associated with loop diuretic use and that the rise in serum PTH level was a compensatory response to maintain serum calcium within the normal range. This relationship has been seen in specific patient populations, including those with chronic kidney disease2 or congestive heart failure.3 Thus, in selecting covariates we included both estimated glomerular filtration rate and a history of congestive heart failure in our final model. Loop diuretics are occasionally used in the treatment of other conditions, such as resistant hypertension. Some patients with resistant hypertension who are prescribed loop diuretics may have a component of chronic kidney disease, which may also influence the relationship with PTH.4 To address the suggestion by García de Tena et al, we revisited the National Health and Nutrition Examination Survey (NHANES) data set: a questionnaire item captured a history of high blood pressure, and the examination portion of NHANES included up to 3 blood pressure measurements (in our cohort, 75% of patients had 3 blood pressure measurements). We added both assessments of hypertension to our previously published model, defining measured hypertension as a mean blood pressure higher than 140/90 mm Hg. Regardless of which definition was applied (questionnaire-based definition or measured blood pressure), loop diuretic use remained a significant predictor of PTH (β = 0.11 [P = .001] and β = 0.12 [P < .001], respectively). We thank García de Tena and colleagues for their thoughtful suggestion. There may well be confounding between loop use and a diagnosis of hypertension; however, this did not extinguish the significant relationship between loop diuretic use and PTH level.
Conflict of Interest Disclosures: None reported. 1. Corapi KM, McMahon GM, Wenger JB, Seifter JL, Bhan I. Association of loop diuretic use with higher parathyroid hormone levels in patients with normal renal function. JAMA Intern Med. 2015;175(1):137-138. 2. Isakova T, Anderson CA, Leonard MB, et al; Chronic Renal Insufficiency Cohort (CRIC) Study Group. Diuretics, calciuria and secondary hyperparathyroidism in the Chronic Renal Insufficiency Cohort. Nephrol Dial Transplant. 2011;26(4):1258-1265. 3. Hagström E, Ingelsson E, Sundström J, et al. Plasma parathyroid hormone and risk of congestive heart failure in the community. Eur J Heart Fail. 2010;12 (11):1186-1192. 4. Levin A, Bakris GL, Molitch M, et al. Prevalence of abnormal serum vitamin D, PTH, calcium, and phosphorus in patients with chronic kidney disease: results of the study to evaluate early kidney disease. Kidney Int. 2007;71(1):31-38.
CORRECTION Incorrect MACE End Point: In the article titled “Association of β-Blocker Therapy With Risks of Adverse Cardiovascular Events and Deaths in Patients With Ischemic Heart Disease Undergoing Noncardiac Surgery: A Danish Nationwide Cohort Study,” published online November 18, 2013, and also in the March 2014 issue of JAMA Internal Medicine (2014;174:336-344. doi:10.1001/jamainternmed.2013 .11349), an error ocurred in one part of the composite major cardiovascular adverse events (MACE) end point. All analyses were recalculated after correction of the end point, and the values were substantially unaltered. More important, none of the study’s conclusions were affected. This article was corrected online.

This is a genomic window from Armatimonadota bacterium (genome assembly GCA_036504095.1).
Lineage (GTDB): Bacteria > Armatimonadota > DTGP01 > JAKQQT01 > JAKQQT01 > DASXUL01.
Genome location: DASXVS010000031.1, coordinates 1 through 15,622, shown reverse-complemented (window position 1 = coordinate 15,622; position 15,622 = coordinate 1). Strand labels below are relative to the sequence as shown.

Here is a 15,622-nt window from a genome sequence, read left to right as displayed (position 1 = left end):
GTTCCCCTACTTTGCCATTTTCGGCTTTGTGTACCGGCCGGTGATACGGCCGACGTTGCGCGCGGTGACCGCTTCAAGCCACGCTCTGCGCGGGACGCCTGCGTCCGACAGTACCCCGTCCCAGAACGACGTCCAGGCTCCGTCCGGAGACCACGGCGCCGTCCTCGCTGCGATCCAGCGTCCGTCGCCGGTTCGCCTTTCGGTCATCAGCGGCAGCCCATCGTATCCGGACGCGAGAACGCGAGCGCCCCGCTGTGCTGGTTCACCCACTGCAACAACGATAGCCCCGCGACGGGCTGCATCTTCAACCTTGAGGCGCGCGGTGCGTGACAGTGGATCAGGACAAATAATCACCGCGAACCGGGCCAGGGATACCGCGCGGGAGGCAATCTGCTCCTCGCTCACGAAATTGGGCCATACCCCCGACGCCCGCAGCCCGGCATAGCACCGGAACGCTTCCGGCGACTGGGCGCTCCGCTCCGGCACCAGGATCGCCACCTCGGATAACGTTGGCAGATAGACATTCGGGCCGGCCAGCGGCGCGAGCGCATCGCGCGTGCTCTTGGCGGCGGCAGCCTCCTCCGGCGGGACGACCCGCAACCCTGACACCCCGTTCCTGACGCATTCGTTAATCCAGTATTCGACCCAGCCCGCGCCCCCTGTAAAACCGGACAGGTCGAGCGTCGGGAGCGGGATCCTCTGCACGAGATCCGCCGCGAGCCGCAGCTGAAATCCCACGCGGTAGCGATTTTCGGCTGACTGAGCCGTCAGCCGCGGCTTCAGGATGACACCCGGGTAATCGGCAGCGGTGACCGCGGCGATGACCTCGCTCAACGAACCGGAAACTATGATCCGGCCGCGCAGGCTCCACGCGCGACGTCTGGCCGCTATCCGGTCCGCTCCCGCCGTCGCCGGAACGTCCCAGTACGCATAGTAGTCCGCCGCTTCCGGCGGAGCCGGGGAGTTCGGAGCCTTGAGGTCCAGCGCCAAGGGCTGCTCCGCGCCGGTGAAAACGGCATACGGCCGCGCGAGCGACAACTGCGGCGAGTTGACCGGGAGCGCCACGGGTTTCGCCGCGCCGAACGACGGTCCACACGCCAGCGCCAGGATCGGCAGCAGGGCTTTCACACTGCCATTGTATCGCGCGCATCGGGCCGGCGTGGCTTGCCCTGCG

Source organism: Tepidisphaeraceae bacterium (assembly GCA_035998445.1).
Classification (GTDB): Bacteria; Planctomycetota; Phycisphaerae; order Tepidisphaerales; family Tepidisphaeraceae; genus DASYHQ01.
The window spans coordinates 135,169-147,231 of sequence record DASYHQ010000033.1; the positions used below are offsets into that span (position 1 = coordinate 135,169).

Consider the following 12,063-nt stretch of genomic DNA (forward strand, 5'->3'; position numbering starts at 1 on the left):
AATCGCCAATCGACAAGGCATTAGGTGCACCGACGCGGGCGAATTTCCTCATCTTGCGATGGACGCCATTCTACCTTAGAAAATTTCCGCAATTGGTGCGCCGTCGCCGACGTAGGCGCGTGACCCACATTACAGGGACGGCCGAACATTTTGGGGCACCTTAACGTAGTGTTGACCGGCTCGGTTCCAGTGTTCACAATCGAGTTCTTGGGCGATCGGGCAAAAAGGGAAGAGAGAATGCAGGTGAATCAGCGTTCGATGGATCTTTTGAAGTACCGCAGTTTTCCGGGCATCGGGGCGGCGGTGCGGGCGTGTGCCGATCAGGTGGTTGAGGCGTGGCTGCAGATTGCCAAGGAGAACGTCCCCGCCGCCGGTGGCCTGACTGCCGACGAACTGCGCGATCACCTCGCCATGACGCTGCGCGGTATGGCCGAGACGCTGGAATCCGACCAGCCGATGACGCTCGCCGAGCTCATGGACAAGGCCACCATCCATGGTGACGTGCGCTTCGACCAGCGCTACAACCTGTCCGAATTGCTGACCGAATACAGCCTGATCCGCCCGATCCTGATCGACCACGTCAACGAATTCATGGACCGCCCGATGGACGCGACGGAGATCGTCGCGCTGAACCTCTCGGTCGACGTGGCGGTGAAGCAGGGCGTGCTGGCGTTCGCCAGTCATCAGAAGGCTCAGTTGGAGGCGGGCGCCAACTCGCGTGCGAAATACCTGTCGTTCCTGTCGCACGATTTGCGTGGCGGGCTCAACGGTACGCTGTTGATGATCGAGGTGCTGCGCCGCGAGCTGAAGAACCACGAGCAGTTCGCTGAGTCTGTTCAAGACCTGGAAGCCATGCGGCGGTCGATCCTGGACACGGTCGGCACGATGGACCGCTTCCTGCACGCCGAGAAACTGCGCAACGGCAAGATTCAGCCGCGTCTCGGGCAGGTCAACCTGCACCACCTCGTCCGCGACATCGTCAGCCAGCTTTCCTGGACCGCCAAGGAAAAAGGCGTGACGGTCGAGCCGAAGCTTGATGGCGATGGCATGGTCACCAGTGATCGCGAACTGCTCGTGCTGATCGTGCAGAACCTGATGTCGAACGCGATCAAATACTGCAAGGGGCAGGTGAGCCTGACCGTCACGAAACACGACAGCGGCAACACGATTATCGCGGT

Author Affiliations: Division of Nephrology, Massachusetts General Hospital, Boston.
Missing Signature Block for In Reply Letter: The “In reply” letter to “Lactulose vs Polyethylene Glycol for Treatment of Hepatic Encephalopathy” in the May issue of JAMA Internal Medicine (2015;175:868-869) was missing the signature block. The signature block text should read as follows: Robert S. Rahimi, MD, MS; Jennifer A. Cuthbert, MD; Don C. Rockey, MD; Author Affiliations: Annette C. and Harold C. Simmons Transplant Institute, Baylor University Medical Center, Dallas, Texas (Rahimi); Department of Internal Medicine, University of Texas Southwestern Medical Center, Dallas (Cuthbert); Parkland Memorial Hospital, Parkland Health and Hospital System, Dallas, Texas (Cuthbert); Department of Internal Medicine, Medical University of South Carolina, Charleston, South Carolina (Rockey).
JAMA Internal Medicine June 2015 Volume 175, Number 6 (Reprinted)
Kristin M. Corapi, MD, MMSc Julia B. Wenger, MPH Ishir Bhan, MD, MPH
Corresponding Author: Kristin M. Corapi, MD, MMSc, Division of Nephrology, Massachusetts General Hospital, 165 Cambridge St, Ste 302, Boston, MA 02114 ([email protected]
Copyright 2015 American Medical Association. All rights reserved.
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